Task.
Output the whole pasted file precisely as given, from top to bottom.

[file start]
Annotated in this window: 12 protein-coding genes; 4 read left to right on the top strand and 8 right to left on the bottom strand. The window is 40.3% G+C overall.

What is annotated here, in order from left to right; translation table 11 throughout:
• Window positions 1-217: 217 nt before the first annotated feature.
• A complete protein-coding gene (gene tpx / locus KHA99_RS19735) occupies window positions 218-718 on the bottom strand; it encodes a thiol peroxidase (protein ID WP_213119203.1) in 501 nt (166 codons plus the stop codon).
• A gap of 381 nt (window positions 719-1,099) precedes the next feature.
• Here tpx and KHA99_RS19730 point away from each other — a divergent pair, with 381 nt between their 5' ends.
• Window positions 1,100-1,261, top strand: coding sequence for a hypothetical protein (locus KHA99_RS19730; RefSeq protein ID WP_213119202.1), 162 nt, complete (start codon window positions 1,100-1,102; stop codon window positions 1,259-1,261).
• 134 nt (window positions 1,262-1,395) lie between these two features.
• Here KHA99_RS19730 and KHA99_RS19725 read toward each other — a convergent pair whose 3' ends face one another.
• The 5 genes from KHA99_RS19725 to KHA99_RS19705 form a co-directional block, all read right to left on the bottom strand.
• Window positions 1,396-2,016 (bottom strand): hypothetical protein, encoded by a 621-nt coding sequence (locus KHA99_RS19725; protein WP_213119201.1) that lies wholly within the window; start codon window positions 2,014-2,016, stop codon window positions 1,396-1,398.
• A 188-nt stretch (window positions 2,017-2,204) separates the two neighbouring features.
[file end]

Annotated in this window: 12 protein-coding genes; 4 read left to right on the top strand and 8 right to left on the bottom strand. The window is 40.3% G+C overall.

What is annotated here, in order from left to right; translation table 11 throughout:
• Window positions 1-217: 217 nt before the first annotated feature.
• A complete protein-coding gene (gene tpx / locus KHA99_RS19735) occupies window positions 218-718 on the bottom strand; it encodes a thiol peroxidase (protein ID WP_213119203.1) in 501 nt (166 codons plus the stop codon).
• A gap of 381 nt (window positions 719-1,099) precedes the next feature.
• Here tpx and KHA99_RS19730 point away from each other — a divergent pair, with 381 nt between their 5' ends.
• Window positions 1,100-1,261, top strand: coding sequence for a hypothetical protein (locus KHA99_RS19730; RefSeq protein ID WP_213119202.1), 162 nt, complete (start codon window positions 1,100-1,102; stop codon window positions 1,259-1,261).
• 134 nt (window positions 1,262-1,395) lie between these two features.
• Here KHA99_RS19730 and KHA99_RS19725 read toward each other — a convergent pair whose 3' ends face one another.
• The 5 genes from KHA99_RS19725 to KHA99_RS19705 form a co-directional block, all read right to left on the bottom strand.
• Window positions 1,396-2,016 (bottom strand): hypothetical protein, encoded by a 621-nt coding sequence (locus KHA99_RS19725; protein WP_213119201.1) that lies wholly within the window; start codon window positions 2,014-2,016, stop codon window positions 1,396-1,398.
• A 188-nt stretch (window positions 2,017-2,204) separates the two neighbouring features.